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Monday, April 30, 2012

Finding Diamonds in an Anthology


                                                  

 One of the reasons why I love anthologies is because they can be surprising.  When I decided to review A Calm Whisper for The Bookplex, I didn't know what to expect.

There were several strong and skillfully written stories in this anthology. “Juliet” is a haunting tale about an angst-ridden doctor that turned out to have been authored by a rather talented seventeen year old. Also worthy of mention is “Stripes and Lollipops”, a powerhouse of a story about a young graffiti artist sentenced to community service, and “The Price”, a dark fantasy tale written in a lush poetic style that contained mordant social commentary.

Other stories seemed less successful.  “My Heart Beats For You” was written with a great deal of authentic emotion, but it lacked credibility. I can’t imagine how a doctor would agree without hesitation to commit a serious crime that should have resulted in the loss of his medical license.  I thought that the protagonist in “Annabeth” changed too abruptly at the end of the story.  “That Day” should have been powerful, but the author needed to do better medical research.  If he had, it would have impacted the storyline. I found “All That We Are” inspirational, but I felt that I needed an explanation for a character that appeared near the close of the narrative.  Some readers might be content to wonder about him, but I wanted to know the truth.  “Epiphany” was stylistically beautiful, but I would have liked to have seen more context.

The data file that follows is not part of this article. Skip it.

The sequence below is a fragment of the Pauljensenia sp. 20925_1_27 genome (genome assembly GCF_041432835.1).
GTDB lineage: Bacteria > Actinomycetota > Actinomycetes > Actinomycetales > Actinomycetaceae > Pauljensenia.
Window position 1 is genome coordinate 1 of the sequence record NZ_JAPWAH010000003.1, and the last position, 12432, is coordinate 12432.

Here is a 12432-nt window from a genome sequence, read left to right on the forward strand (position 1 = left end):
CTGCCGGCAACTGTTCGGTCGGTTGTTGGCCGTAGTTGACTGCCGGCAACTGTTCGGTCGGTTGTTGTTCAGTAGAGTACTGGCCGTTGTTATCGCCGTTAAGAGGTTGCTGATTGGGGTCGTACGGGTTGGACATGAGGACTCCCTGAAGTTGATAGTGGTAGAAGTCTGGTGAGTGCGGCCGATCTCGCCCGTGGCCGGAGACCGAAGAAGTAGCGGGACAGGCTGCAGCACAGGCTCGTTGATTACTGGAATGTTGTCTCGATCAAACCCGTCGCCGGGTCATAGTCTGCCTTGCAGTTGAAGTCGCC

Many of the poems faltered in their rhythm, had forced rhymes or seemed to be lacking in original expression, but I thought that “Empty Your Heart” was a nearly flawless gem.  It literally gave me chills each time I read it. I wished there had been more samples of this particular poet’s work.

 I liked a number of these art works, but the one that stood out for me was the surrealistic “Dream”.   I thought it was an authentic portrayal of dream experience.  I liked the blending of the images, and the way the dreamer was integrated into the whole.

Most anthologies vary in quality, and this one was no exception to the rule.  Yet I was glad to discover new writers and artists within the pages of A Calm Whisper whose work I will want to encounter again.

                                                       


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